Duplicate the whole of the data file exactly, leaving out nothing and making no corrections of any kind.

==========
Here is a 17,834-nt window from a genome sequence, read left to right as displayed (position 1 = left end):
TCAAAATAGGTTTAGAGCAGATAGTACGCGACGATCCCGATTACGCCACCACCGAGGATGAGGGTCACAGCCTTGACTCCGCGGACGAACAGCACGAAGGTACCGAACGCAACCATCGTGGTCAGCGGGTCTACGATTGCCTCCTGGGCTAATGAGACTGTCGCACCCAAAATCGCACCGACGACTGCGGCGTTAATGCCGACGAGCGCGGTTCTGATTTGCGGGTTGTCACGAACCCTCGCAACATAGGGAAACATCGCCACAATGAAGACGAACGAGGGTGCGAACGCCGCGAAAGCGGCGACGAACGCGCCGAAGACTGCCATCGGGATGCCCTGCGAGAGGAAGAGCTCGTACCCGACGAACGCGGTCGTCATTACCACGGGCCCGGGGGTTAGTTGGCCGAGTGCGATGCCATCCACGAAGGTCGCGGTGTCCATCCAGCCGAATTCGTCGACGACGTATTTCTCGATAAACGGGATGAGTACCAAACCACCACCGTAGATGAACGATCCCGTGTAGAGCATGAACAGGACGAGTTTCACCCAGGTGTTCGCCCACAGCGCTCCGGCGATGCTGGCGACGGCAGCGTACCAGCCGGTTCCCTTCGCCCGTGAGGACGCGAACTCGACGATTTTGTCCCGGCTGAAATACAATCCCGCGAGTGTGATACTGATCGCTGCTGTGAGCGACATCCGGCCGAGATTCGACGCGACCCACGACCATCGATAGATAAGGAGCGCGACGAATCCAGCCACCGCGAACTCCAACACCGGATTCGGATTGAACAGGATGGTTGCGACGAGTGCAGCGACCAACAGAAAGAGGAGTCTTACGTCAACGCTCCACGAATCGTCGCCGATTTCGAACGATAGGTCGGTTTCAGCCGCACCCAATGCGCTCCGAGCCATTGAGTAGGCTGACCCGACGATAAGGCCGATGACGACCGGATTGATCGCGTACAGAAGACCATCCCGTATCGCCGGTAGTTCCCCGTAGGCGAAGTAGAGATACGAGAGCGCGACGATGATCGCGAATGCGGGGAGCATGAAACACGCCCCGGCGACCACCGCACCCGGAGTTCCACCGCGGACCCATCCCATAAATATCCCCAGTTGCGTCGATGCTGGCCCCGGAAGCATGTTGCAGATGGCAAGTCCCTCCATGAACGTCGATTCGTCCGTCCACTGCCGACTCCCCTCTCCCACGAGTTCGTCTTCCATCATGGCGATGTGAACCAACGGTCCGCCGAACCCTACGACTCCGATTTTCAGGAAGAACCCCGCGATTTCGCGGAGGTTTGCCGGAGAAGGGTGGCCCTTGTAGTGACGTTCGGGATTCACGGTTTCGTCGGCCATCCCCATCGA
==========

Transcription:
Here is a 17,834-nt window from a genome sequence, read left to right as displayed (position 1 = left end):
TCAAAATAGGTTTAGAGCAGATAGTACGCGACGATCCCGATTACGCCACCACCGAGGATGAGGGTCACAGCCTTGACTCCGCGGACGAACAGCACGAAGGTACCGAACGCAACCATCGTGGTCAGCGGGTCTACGATTGCCTCCTGGGCTAATGAGACTGTCGCACCCAAAATCGCACCGACGACTGCGGCGTTAATGCCGACGAGCGCGGTTCTGATTTGCGGGTTGTCACGAACCCTCGCAACATAGGGAAACATCGCCACAATGAAGACGAACGAGGGTGCGAACGCCGCGAAAGCGGCGACGAACGCGCCGAAGACTGCCATCGGGATGCCCTGCGAGAGGAAGAGCTCGTACCCGACGAACGCGGTCGTCATTACCACGGGCCCGGGGGTTAGTTGGCCGAGTGCGATGCCATCCACGAAGGTCGCGGTGTCCATCCAGCCGAATTCGTCGACGACGTATTTCTCGATAAACGGGATGAGTACCAAACCACCACCGTAGATGAACGATCCCGTGTAGAGCATGAACAGGACGAGTTTCACCCAGGTGTTCGCCCACAGCGCTCCGGCGATGCTGGCGACGGCAGCGTACCAGCCGGTTCCCTTCGCCCGTGAGGACGCGAACTCGACGATTTTGTCCCGGCTGAAATACAATCCCGCGAGTGTGATACTGATCGCTGCTGTGAGCGACATCCGGCCGAGATTCGACGCGACCCACGACCATCGATAGATAAGGAGCGCGACGAATCCAGCCACCGCGAACTCCAACACCGGATTCGGATTGAACAGGATGGTTGCGACGAGTGCAGCGACCAACAGAAAGAGGAGTCTTACGTCAACGCTCCACGAATCGTCGCCGATTTCGAACGATAGGTCGGTTTCAGCCGCACCCAATGCGCTCCGAGCCATTGAGTAGGCTGACCCGACGATAAGGCCGATGACGACCGGATTGATCGCGTACAGAAGACCATCCCGTATCGCCGGTAGTTCCCCGTAGGCGAAGTAGAGATACGAGAGCGCGACGATGATCGCGAATGCGGGGAGCATGAAACACGCCCCGGCGACCACCGCACCCGGAGTTCCACCGCGGACCCATCCCATAAATATCCCCAGTTGCGTCGATGCTGGCCCCGGAAGCATGTTGCAGATGGCAAGTCCCTCCATGAACGTCGATTCGTCCGTCCACTGCCGACTCCCCTCTCCCACGAGTTCGTCTTCCATCATGGCGATGTGAACCAACGGTCCGCCGAACCCTACGACTCCGATTTTCAGGAAGAACCCCGCGATTTCGCGGAGGTTTGCCGGAGAAGGGTGGCCCTTGTAGTGACGTTCGGGATTCACGGTTTCGTCGGCCATCCCCATCGA